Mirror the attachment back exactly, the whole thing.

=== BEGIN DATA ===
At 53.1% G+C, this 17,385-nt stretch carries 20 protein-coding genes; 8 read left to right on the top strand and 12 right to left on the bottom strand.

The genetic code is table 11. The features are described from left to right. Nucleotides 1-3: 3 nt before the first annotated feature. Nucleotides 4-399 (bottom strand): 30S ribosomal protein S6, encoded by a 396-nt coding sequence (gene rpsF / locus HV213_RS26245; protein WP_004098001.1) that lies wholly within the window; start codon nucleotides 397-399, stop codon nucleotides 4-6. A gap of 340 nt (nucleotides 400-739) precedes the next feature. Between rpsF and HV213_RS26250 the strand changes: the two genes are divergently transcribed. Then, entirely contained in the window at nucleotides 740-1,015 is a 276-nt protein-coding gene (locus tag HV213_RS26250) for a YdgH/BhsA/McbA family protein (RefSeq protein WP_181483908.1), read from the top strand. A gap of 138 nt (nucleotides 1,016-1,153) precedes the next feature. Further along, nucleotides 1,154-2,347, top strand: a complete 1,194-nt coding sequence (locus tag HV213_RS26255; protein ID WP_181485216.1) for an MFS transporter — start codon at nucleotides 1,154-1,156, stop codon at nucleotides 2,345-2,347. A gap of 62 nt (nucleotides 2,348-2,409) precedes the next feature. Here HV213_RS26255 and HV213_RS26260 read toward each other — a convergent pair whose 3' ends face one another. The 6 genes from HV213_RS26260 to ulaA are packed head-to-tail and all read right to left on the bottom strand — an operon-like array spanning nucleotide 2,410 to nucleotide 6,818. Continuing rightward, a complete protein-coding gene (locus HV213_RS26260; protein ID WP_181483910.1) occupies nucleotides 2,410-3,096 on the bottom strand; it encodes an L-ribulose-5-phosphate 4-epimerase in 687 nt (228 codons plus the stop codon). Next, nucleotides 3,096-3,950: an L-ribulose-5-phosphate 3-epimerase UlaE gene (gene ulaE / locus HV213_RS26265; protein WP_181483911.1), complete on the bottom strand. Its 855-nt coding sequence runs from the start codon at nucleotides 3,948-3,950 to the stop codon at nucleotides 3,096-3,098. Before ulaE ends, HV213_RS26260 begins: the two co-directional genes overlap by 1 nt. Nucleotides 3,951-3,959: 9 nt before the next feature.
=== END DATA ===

At 53.1% G+C, this 17,385-nt stretch carries 20 protein-coding genes; 8 read left to right on the top strand and 12 right to left on the bottom strand.

The genetic code is table 11. The features are described from left to right. Nucleotides 1-3: 3 nt before the first annotated feature. Nucleotides 4-399 (bottom strand): 30S ribosomal protein S6, encoded by a 396-nt coding sequence (gene rpsF / locus HV213_RS26245; protein WP_004098001.1) that lies wholly within the window; start codon nucleotides 397-399, stop codon nucleotides 4-6. A gap of 340 nt (nucleotides 400-739) precedes the next feature. Between rpsF and HV213_RS26250 the strand changes: the two genes are divergently transcribed. Then, entirely contained in the window at nucleotides 740-1,015 is a 276-nt protein-coding gene (locus tag HV213_RS26250) for a YdgH/BhsA/McbA family protein (RefSeq protein WP_181483908.1), read from the top strand. A gap of 138 nt (nucleotides 1,016-1,153) precedes the next feature. Further along, nucleotides 1,154-2,347, top strand: a complete 1,194-nt coding sequence (locus tag HV213_RS26255; protein ID WP_181485216.1) for an MFS transporter — start codon at nucleotides 1,154-1,156, stop codon at nucleotides 2,345-2,347. A gap of 62 nt (nucleotides 2,348-2,409) precedes the next feature. Here HV213_RS26255 and HV213_RS26260 read toward each other — a convergent pair whose 3' ends face one another. The 6 genes from HV213_RS26260 to ulaA are packed head-to-tail and all read right to left on the bottom strand — an operon-like array spanning nucleotide 2,410 to nucleotide 6,818. Continuing rightward, a complete protein-coding gene (locus HV213_RS26260; protein ID WP_181483910.1) occupies nucleotides 2,410-3,096 on the bottom strand; it encodes an L-ribulose-5-phosphate 4-epimerase in 687 nt (228 codons plus the stop codon). Next, nucleotides 3,096-3,950: an L-ribulose-5-phosphate 3-epimerase UlaE gene (gene ulaE / locus HV213_RS26265; protein WP_181483911.1), complete on the bottom strand. Its 855-nt coding sequence runs from the start codon at nucleotides 3,948-3,950 to the stop codon at nucleotides 3,096-3,098. Before ulaE ends, HV213_RS26260 begins: the two co-directional genes overlap by 1 nt. Nucleotides 3,951-3,959: 9 nt before the next feature.